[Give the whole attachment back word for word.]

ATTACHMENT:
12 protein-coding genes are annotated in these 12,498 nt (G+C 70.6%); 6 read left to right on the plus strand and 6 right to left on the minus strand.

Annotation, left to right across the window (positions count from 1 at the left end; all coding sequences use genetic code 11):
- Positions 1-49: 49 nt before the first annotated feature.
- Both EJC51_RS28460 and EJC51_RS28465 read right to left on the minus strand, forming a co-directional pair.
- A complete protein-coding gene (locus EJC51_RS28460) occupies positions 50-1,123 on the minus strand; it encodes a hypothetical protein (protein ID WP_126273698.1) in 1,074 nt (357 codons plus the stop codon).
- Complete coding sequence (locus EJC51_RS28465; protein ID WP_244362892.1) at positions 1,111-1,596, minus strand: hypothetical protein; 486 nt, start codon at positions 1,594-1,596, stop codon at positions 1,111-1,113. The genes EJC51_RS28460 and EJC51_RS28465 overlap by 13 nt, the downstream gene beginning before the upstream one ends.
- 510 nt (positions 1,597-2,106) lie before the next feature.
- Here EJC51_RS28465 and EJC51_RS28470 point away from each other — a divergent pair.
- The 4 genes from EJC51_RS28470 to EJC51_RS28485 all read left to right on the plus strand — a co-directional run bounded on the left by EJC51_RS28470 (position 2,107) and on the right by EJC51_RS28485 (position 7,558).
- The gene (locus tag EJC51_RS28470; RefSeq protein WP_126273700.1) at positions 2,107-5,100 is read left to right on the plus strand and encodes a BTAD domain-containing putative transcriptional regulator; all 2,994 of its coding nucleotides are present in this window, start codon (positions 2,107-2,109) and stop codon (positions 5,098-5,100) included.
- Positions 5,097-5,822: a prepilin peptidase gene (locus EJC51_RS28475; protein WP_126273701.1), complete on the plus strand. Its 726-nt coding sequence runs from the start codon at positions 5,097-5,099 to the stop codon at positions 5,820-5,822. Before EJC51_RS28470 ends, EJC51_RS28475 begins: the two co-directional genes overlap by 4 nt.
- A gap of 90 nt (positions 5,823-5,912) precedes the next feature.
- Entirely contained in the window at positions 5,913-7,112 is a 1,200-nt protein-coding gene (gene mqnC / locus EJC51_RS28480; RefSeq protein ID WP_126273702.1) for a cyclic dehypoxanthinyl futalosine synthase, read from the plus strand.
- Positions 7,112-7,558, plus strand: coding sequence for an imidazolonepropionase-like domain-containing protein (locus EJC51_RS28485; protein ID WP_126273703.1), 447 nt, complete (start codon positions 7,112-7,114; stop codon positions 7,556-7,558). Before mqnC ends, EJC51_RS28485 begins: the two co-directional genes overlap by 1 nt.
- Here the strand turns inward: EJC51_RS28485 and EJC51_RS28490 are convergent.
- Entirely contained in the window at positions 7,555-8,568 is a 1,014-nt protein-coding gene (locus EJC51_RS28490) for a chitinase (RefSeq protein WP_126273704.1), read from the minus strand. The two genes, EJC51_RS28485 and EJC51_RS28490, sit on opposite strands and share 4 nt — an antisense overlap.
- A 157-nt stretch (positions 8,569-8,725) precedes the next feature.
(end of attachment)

12 protein-coding genes are annotated in these 12,498 nt (G+C 70.6%); 6 read left to right on the plus strand and 6 right to left on the minus strand.

Annotation, left to right across the window (positions count from 1 at the left end; all coding sequences use genetic code 11):
- Positions 1-49: 49 nt before the first annotated feature.
- Both EJC51_RS28460 and EJC51_RS28465 read right to left on the minus strand, forming a co-directional pair.
- A complete protein-coding gene (locus EJC51_RS28460) occupies positions 50-1,123 on the minus strand; it encodes a hypothetical protein (protein ID WP_126273698.1) in 1,074 nt (357 codons plus the stop codon).
- Complete coding sequence (locus EJC51_RS28465; protein ID WP_244362892.1) at positions 1,111-1,596, minus strand: hypothetical protein; 486 nt, start codon at positions 1,594-1,596, stop codon at positions 1,111-1,113. The genes EJC51_RS28460 and EJC51_RS28465 overlap by 13 nt, the downstream gene beginning before the upstream one ends.
- 510 nt (positions 1,597-2,106) lie before the next feature.
- Here EJC51_RS28465 and EJC51_RS28470 point away from each other — a divergent pair.
- The 4 genes from EJC51_RS28470 to EJC51_RS28485 all read left to right on the plus strand — a co-directional run bounded on the left by EJC51_RS28470 (position 2,107) and on the right by EJC51_RS28485 (position 7,558).
- The gene (locus tag EJC51_RS28470; RefSeq protein WP_126273700.1) at positions 2,107-5,100 is read left to right on the plus strand and encodes a BTAD domain-containing putative transcriptional regulator; all 2,994 of its coding nucleotides are present in this window, start codon (positions 2,107-2,109) and stop codon (positions 5,098-5,100) included.
- Positions 5,097-5,822: a prepilin peptidase gene (locus EJC51_RS28475; protein WP_126273701.1), complete on the plus strand. Its 726-nt coding sequence runs from the start codon at positions 5,097-5,099 to the stop codon at positions 5,820-5,822. Before EJC51_RS28470 ends, EJC51_RS28475 begins: the two co-directional genes overlap by 4 nt.
- A gap of 90 nt (positions 5,823-5,912) precedes the next feature.
- Entirely contained in the window at positions 5,913-7,112 is a 1,200-nt protein-coding gene (gene mqnC / locus EJC51_RS28480; RefSeq protein ID WP_126273702.1) for a cyclic dehypoxanthinyl futalosine synthase, read from the plus strand.
- Positions 7,112-7,558, plus strand: coding sequence for an imidazolonepropionase-like domain-containing protein (locus EJC51_RS28485; protein ID WP_126273703.1), 447 nt, complete (start codon positions 7,112-7,114; stop codon positions 7,556-7,558). Before mqnC ends, EJC51_RS28485 begins: the two co-directional genes overlap by 1 nt.
- Here the strand turns inward: EJC51_RS28485 and EJC51_RS28490 are convergent.
- Entirely contained in the window at positions 7,555-8,568 is a 1,014-nt protein-coding gene (locus EJC51_RS28490) for a chitinase (RefSeq protein WP_126273704.1), read from the minus strand. The two genes, EJC51_RS28485 and EJC51_RS28490, sit on opposite strands and share 4 nt — an antisense overlap.
- A 157-nt stretch (positions 8,569-8,725) precedes the next feature.